Monday, March 9, 2009


Ok So I stole this recipe from the net shot me!

For Churros Rellenos now that is a different twist.
I am all too familiar with Churros as a delicacy in Mexico and Spain but I was surprise to see them as part of the culinary plethora of southern brazilian celebratory food. Turns out the Gauchos are not only an Argentinean phenomena. Brazilian Gauchos are a culture on their own and have retained many of their european customs originating in the Iberian peninsula. Churros may have originated as a derived of Moorish (Ibero-arabic)  food but the story goes that the invention actually came from shepherds in the regions between Portugal and Spain as a portable and easy to make staple for the long cold mornings at the herding camps. Urugay has a version worth mentioning since traditionally sweet Churros have turned savory for the Uruguayans, often stuffing them with cheese. The Churros that is not the Uruguayans!
Churros are the equivalent of fry dough and doughnuts. Using an extruder to drop a long rope into the hot oil. I recommend a mild to non flavored oil that serves well for flash frying or deep frying. Corn and Canola work well and keep better than with vegetable shortening though Churros should be eaten immediately. Use a pastry bag with a star or flour nozzle the largest opening gauge  the better. In a pinch you may even use 1/2 pancake mix and 1/2 wheat flour batter just make sure is thicker consistency than that usually mixed for pancakes.
Sugar coating your freshly fried Churros is best done after the oil has drained or blotted to a paper towel. I like to mix the 10x Sugar with the Regular sugar and Cinnamon powder in a plastic bag and use that bag for quick easy to clean coating.
Once coated wrap the Churros half-way with parchment paper or waxed paper and stack neatly on shoot glasses. Dipping Churros into hot chocolate is the way to go you may stuff them with ready made Araquipe, Dulce de Leche, Chocolate Ganache or Condensed Milk. To stuff the Churros hold one end upwright while they are still hot and with a second pastry bag or a large marinade syringe with a long narrow nozzle, inject the filler making sure the filler has a consistency that is easy to flow but still holds the shape of a drop for several seconds. Warm fillers tend to do better at that!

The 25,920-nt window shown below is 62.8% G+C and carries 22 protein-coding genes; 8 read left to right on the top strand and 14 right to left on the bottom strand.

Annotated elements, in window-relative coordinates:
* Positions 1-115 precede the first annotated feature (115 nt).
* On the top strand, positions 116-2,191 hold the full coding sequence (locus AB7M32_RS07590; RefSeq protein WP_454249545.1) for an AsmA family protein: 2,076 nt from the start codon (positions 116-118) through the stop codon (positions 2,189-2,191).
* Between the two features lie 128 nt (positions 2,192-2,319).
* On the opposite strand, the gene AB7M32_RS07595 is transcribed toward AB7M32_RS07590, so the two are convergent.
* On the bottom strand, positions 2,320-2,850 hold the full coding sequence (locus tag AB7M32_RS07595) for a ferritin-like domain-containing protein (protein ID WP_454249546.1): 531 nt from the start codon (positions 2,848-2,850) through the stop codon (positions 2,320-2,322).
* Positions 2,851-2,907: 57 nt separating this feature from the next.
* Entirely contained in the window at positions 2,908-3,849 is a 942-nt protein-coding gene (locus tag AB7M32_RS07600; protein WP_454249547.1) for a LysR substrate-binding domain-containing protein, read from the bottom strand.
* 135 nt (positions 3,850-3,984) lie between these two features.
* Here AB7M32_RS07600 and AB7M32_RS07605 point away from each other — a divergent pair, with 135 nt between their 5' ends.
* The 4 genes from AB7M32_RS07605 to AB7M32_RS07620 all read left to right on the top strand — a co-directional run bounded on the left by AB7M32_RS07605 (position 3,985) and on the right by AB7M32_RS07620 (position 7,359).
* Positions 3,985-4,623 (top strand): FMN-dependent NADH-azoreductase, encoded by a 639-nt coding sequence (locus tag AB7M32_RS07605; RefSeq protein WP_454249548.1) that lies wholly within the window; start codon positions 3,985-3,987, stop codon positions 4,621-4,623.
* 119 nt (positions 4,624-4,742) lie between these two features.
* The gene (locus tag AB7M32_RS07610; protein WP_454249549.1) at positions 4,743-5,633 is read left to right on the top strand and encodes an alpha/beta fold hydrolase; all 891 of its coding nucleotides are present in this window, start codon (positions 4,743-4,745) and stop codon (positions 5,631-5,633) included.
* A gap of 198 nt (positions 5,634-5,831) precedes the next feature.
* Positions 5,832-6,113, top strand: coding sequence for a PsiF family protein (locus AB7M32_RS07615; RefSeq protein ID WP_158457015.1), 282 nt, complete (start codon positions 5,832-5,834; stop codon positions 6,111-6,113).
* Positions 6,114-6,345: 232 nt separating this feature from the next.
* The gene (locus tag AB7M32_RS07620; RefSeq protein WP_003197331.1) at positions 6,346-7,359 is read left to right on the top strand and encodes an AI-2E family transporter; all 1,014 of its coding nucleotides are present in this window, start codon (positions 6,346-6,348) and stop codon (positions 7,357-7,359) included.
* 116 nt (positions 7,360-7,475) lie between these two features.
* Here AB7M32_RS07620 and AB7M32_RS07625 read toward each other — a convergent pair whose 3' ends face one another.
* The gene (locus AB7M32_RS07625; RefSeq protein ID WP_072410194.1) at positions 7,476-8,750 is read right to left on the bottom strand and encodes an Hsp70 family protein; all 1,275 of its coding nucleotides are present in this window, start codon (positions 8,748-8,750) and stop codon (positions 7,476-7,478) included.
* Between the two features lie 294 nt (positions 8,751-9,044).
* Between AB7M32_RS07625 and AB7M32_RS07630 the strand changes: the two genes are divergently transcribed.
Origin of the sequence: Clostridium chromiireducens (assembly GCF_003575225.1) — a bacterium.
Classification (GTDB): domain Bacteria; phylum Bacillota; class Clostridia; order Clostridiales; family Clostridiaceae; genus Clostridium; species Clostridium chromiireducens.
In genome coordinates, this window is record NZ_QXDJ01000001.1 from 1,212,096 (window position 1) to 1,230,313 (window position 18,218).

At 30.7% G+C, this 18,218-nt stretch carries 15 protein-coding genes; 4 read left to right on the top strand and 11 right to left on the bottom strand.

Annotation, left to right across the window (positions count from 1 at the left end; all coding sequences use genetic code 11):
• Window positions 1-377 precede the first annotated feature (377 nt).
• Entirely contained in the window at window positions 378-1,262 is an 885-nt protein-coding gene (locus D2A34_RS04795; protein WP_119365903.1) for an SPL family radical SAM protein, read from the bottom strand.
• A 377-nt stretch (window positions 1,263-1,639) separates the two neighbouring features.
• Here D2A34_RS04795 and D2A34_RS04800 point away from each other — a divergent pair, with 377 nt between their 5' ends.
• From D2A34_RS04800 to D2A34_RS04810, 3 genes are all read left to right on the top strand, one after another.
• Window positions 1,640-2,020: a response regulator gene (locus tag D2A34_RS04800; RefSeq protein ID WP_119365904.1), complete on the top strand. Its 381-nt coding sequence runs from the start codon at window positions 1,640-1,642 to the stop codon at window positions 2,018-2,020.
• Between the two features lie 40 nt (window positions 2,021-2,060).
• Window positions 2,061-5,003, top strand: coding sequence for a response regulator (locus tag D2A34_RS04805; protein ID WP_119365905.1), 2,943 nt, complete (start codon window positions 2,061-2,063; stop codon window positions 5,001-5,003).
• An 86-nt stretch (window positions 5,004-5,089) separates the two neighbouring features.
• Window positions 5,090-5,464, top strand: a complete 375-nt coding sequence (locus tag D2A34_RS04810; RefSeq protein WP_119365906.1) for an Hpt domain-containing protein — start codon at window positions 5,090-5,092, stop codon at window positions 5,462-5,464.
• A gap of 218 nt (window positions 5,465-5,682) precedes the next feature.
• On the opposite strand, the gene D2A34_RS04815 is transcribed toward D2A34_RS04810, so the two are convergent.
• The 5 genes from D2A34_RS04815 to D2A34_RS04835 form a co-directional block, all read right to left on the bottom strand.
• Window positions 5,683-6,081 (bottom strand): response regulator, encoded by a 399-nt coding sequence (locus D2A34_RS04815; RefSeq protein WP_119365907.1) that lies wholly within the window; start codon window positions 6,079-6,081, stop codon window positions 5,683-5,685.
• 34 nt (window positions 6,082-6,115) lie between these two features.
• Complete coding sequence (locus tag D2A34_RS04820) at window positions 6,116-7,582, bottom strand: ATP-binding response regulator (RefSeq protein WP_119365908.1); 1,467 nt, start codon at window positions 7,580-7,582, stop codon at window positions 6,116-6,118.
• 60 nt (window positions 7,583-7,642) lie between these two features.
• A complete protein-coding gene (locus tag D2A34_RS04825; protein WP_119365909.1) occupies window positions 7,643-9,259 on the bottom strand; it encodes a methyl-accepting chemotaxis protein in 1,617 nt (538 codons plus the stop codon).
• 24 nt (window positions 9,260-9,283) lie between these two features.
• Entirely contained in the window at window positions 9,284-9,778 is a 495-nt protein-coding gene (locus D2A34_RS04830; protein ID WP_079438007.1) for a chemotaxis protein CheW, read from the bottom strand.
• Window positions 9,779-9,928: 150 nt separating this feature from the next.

• 1 cup water
  • 2 Tbs brown sugar
  • 1/2 tsp. salt
  • 1/3 cup butter
  • 1 cup white flour
  • 2 eggs
  • 1/2 tsp. vanilla extract
  • 1/4 cup sugar
  • 1/2 to 1 tsp. ground cinnamon, depending on taste

Directions:Preheat 1 1/2 to 2 inches of vegetable oil in a 10 to 12 inch frying pan to 375 degrees F. In a separate dish mix the 1/4 cup sugar and cinnamon and set aside.
In a 3 qt. sauce pan add the water, brown sugar, salt, and butter and heat to a good boil. Remove from the heat and add the flour. Stirring in the flour will take some muscle. Mix it in until well blended.
In a separate bowl, mix the eggs and vanilla together and then add this mixture to the flour mixture. Stir until well blended and all the egg is completely mixed in.
Fill your decorating tool with the churro recipe dough and attach the largest star tip you have.
Test your oil by placing a small amount of dough in it. The dough should bubble up right away or that means the oil is not hot enough and a soggy churro is on the way.
Once the oil is hot enough, squeeze some dough (with decorator) into the oil about 4 inches long. I used my finger to release the dough from the decorator. Careful not to burn yourself.
churros should be able to cook 4 or 5 churros at a time. Cook them about 1 minute and turn them over with a slotted spoon. Cook an additional minute or two. You're looking for that nice golden brown color.Remove the churros with the slotted spoon and place them on a paper towel-covered plate to absorb excess grease.
While still warm, roll each churro into the dish with the sugar and cinnamon until coated.



  1. Hi dude ! I followed your recipe but didn't quit get the right result. I think I need to keep practicing :)

  2. Try this:

    1. Very Hot Oil Deep Pan to fry
    2. Your batter should not rest (Bread vs. Doughnut)
    3. Thick batter
    4. No lumps
    5. If you used all purpose flour or plain wheat flour
    6. You may fix batter on the spot by adding a pinch of Cream of Tartar or Baking Powder

    Churros are not for the faint hearted and just like deep frying your turkey they can turn into a disaster so be aware of your surroundings and keep an eye on the oil.

    Here is a little extra for you.

    Take my Pott Butter (see recipe) melt it and whip it with condensed milk over a double boiler. (this takes muscle) keep whisking until the mixture turns thick, transfer to a a light brown caramel. When you get your Churros down, dip them in the sauce.

    Happy Cooking